JF:
Understood. You’ve been a journalist for more than 20 years now. What’s your take on the future of media in this context of decentralization?

Ali:

I think it’s beautiful. I can get news and information from places I didn’t even know existed. There are two main reasons to be a journalist. One is to bear witness: to simply be there when things are happening. There’s a beautiful scene in the movie “Ghandi” where a young Martin Sheen plays a New York Times reporter witnessing Ghandi and his followers marching to the sea to make the salt they claim as their own, and watching the British soldiers beat them back. No one else was there, and it just shows the scene of him filing the report. That is one job of journalism: to just be there, bear witness. There would be entire groups of people annihilated today if not for the fact that people will bear witness.

The other thing is accountability. Ask tough questions. Bear witness and ask tough questions. If we have more journalists around the world, it makes my salary pressure a little difficult because I can’t earn as much, but you’re getting more news from more people. We do have to figure out ways to keep that news at standard so that the context and analysis is there, but the bottom line is that having more people collecting information and being content providers is better for all of us.

JF:
Another topic we’ll explore at C2 is the future of work, how this whole movement is also changing how we work and interact. How do you see that evolving in the future?

Ali:

This is the one that worries me a little bit. I am so fully in the embrace of technology and what it does, and I’m part of the XPrize. I am part of the market which values these technology companies so highly, but at the same time, the dirty little secret we’re not talking about is the industrial revolution. The last one, the third industrial revolution, as well as the second, took people out of low paying, unskilled jobs and displaced them. That wasn’t good, but we managed to get past it. This one is taking high-skilled workers out of their jobs, and it’s unclear what a safe job actually is now. We don’t understand. We have to recalibrate and understand what income is meant to be, because if I can’t work as much, but things are cheaper – because that’s what it’s doing; technology is making all of these things cheaper – what does life look like?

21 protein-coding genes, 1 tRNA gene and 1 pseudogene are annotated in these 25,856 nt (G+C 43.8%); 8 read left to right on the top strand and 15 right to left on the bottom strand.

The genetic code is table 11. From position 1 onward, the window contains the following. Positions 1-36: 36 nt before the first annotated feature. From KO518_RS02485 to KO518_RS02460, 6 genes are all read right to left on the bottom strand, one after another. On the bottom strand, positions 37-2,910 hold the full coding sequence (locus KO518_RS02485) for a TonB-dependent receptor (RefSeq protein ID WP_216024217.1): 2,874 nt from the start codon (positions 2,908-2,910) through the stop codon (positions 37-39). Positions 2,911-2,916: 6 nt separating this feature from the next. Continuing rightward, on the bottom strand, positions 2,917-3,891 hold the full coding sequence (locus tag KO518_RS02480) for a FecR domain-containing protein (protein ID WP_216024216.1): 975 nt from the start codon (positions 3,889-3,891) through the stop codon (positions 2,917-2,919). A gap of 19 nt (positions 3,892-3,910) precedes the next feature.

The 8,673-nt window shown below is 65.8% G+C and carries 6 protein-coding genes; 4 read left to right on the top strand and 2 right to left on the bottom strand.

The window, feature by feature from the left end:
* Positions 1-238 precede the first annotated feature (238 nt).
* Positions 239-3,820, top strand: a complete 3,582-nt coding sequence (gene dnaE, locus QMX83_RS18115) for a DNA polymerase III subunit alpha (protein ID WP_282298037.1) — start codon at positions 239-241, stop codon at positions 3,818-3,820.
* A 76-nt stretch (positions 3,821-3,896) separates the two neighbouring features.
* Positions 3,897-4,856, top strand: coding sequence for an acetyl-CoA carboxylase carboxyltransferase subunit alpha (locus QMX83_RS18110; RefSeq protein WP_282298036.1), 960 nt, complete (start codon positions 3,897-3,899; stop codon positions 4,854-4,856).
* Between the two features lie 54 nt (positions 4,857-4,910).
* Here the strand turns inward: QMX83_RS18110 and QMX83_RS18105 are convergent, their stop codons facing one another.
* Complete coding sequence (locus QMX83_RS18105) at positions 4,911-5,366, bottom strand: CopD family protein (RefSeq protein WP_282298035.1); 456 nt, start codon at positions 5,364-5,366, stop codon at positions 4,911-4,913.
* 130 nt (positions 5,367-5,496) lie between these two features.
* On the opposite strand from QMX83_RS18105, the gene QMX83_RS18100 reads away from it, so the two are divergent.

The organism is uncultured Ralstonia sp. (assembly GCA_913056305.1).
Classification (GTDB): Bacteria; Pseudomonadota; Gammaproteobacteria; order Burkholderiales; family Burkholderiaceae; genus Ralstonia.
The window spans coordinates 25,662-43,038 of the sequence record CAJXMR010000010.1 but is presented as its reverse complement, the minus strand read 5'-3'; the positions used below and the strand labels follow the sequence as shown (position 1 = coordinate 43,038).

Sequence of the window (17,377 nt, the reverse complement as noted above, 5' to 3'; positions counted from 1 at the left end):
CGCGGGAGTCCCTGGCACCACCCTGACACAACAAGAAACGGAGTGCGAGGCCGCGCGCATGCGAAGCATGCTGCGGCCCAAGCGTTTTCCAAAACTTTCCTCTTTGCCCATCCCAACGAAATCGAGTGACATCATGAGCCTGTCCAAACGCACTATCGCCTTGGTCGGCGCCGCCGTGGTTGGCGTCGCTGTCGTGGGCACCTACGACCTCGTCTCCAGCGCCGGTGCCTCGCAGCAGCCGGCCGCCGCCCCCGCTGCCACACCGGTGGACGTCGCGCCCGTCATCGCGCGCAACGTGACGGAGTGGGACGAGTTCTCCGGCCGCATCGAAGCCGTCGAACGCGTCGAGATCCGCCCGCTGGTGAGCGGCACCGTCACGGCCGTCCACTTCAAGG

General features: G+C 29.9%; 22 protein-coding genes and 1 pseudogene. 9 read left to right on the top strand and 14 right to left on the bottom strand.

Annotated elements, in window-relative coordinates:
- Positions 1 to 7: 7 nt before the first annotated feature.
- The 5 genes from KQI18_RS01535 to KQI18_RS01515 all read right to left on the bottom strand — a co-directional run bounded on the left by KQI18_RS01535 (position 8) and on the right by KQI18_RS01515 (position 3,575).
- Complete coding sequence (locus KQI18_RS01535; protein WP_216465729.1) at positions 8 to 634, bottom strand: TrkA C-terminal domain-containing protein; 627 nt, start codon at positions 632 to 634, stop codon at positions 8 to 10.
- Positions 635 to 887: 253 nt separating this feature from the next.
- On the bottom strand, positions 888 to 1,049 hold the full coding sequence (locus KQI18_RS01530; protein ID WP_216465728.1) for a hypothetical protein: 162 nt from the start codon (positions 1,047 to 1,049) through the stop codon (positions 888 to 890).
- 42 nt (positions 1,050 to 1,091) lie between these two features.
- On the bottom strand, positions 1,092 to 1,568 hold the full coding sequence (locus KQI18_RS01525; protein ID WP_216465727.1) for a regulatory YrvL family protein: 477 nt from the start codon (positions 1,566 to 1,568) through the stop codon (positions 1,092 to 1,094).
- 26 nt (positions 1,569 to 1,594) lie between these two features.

So, I wish that we would devote as much time to the conversation about what happens to the Many who are displaced while we’re talking about the Many who will benefit from these innovations. We are in the fourth industrial revolution. There will be upheaval, and this is a topic that I want to spend a lot of time talking about in life and at C2.

JF:
One last fun question to conclude. If you could spend an hour in someone’s brain, who would you pick and why?

Ali:

I have to say, I would always choose the same type of person. It’s someone who’s out of the mainstream discussion. It’s the kind of person who might join that XPrize and solve that problem. It’s a kid somewhere in a rural village who dreams and looks at the sky, looks at an airplane and dreams of getting out one day. I want to know how their minds works because when we talk about our entrepreneurial culture, that’s the root of it. Entrepreneurial culture is not about starting a start-up and having somebody buy it out and list it on the stock exchange and making billions of dollars. It’s about looking over there and asking, “How do I get there? How do I make that better?” So I’m always more curious about the beginning stages of “How do I solve a problem?” than in the great minds who are experts at it.

JF:
Thank you and see you soon!

See Ali on the C2 Montréal stage on May 24, 25 and 26, 2016 as he delivers his “Take on the Day”. Follow @jfbouchard and @alivelshi.